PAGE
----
El Salvador shows signs of progress in the shadow of U.S. intervention

By Leigh Barrick and Sean O’Neill

On February 24, thousands of Salvadorans took to the streets to demand that their elected leaders ratify Article 69 of the Constitutional Amendment, which would define water and food as human rights. (Photo courtesy of CISPES Delegation)

Dominant media representations of Central America paint an overwhelmingly negative picture of the region, focusing on violence, gangs, and the travails of migrants headed north.

In the summer 2014, it was hard to miss the news that tens of thousands of unaccompanied children from Guatemala, El Salvador, and Honduras, as well as from Mexico, were being apprehended at the U.S.-Mexico border.

While media narratives capture some of the depth of these struggles, they still perpetuate the racist myth that Central Americans are either dangerous criminals or helpless victims.

The root causes of migration are generally framed as a Central American pathology, unconnected to an extensive and ongoing history of destabilizing U.S. political and economic interventions. We also hear very little about the strides being made towards greater social equality and democracy in the region — most notably in El Salvador.

We saw some of fruits of these progressive changes that have taken root over the past five years under the leadership of the Farabundo Martí National Liberation Front (FMLN). During a delegation earlier this month to San Salvador, El Salvador with the Committee in Solidarity with the People of El Salvador (CISPES), we met with social movement leaders and made election process observations that illuminated  many underreported aspects of U.S.-Central American relations.

Electoral observers in El Salvador witnessed a largely fair and accessible election and voting process on March 2. (Photo courtesy of CISPES Delegation).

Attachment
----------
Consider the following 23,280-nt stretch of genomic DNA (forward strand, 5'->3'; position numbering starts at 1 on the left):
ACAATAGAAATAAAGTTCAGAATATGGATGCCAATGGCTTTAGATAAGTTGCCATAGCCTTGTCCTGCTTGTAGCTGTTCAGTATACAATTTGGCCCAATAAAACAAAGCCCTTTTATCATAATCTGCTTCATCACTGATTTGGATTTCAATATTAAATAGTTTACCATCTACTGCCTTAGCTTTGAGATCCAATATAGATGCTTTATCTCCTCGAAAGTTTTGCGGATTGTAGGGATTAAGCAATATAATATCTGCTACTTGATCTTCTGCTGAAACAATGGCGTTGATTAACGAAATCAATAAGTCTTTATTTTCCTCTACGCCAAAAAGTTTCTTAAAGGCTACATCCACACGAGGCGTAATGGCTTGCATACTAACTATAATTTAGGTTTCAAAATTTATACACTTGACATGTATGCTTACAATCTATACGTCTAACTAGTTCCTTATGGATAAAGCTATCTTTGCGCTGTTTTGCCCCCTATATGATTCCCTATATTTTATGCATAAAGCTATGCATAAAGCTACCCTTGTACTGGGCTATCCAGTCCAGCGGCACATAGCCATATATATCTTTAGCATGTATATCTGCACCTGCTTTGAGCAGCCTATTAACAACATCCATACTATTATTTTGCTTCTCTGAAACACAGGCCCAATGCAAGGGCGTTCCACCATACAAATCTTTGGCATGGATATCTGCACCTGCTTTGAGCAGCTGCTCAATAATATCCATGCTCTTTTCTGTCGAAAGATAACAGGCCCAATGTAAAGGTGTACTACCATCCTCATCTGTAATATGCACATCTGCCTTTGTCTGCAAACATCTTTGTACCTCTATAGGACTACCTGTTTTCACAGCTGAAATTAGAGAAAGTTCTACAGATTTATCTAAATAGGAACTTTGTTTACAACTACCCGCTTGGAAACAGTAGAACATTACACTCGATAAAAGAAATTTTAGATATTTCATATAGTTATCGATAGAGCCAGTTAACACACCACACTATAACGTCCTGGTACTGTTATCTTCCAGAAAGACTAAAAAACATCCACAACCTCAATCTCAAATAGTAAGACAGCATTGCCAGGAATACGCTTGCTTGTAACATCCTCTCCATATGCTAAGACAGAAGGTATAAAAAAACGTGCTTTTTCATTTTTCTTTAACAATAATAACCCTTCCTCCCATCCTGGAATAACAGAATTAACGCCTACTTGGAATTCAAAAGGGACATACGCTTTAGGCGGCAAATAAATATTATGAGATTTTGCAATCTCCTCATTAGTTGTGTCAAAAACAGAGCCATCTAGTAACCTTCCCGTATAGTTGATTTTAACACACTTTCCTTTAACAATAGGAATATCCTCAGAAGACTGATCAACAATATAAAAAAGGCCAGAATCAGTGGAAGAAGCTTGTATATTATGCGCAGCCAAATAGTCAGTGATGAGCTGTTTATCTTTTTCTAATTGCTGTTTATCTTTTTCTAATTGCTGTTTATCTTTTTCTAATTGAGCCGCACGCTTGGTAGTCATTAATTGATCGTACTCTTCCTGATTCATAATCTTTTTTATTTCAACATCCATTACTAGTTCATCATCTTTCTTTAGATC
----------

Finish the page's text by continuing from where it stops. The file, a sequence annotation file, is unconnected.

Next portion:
Electoral observers in El Salvador witnessed a largely fair and accessible election and voting process on March 2. (Photo courtesy of CISPES Delegation).

From the Monroe Doctrine up till today, the United States has ruthlessly shaped the political and economic reality of Latin America. El Salvador is no exception in this history. Spending over $1 million a day on military aid between 1980 and 1992, the Reagan administration made El Salvador a primary front for the Cold War. Between death squads and torture, the United States fueled the Salvadoran government’s program of militarized repression, including the infamous murder of Archbishop Oscar Romero.

With the signing of the Chapultepec Peace Accords in 1992, El Salvador entered a complicated stage of peace as the country entered the neoliberal global economy. The most glaring example of the U.S.’s economic relationship to the region manifests in the Central American Free Trade Agreement (CAFTA), which passed by only one vote. CAFTA helped privatize public services, trample on labor and environmental protections and rapidly escalate migration due to an increase of landlessness and poverty.

Under Obama, the legacy of the Monroe Doctrine has continued, albeit with a new arsenal of tactics. The Obama administration has normalized relations with Cuba while simultaneously accusing Venezuela of being a “national security threat.” As Obama makes dramatic policy decisions toward Latin America, El Salvador continues to be a neoliberal laboratory for the United States.

In El Salvador, the U.S. State Department has implemented the Partnership for Growth (PfG), which has been leveraged to pass the Public Private Partnership (PPP) law in El Salvador. Under the auspices of the PfG and the PPP law, there has been a major push to privatize public education, health care and water.

Due to popular resistance, the privatization of these sectors has not been successful.

After a decade of armed struggle, the Peace Accords moved the social justice movement to a new stage of struggle. One of the primary reforms included honoring the leftist FMLN alliance as a legitimate political part. Before this, the FMLN was underground and deemed a “terrorist” organization. Since the Left in El Salvador entered the electoral arena, they have been able to achieve significant victories, most recently winning the presidency in 2014 and San Salvador’s mayoral seat in 2015.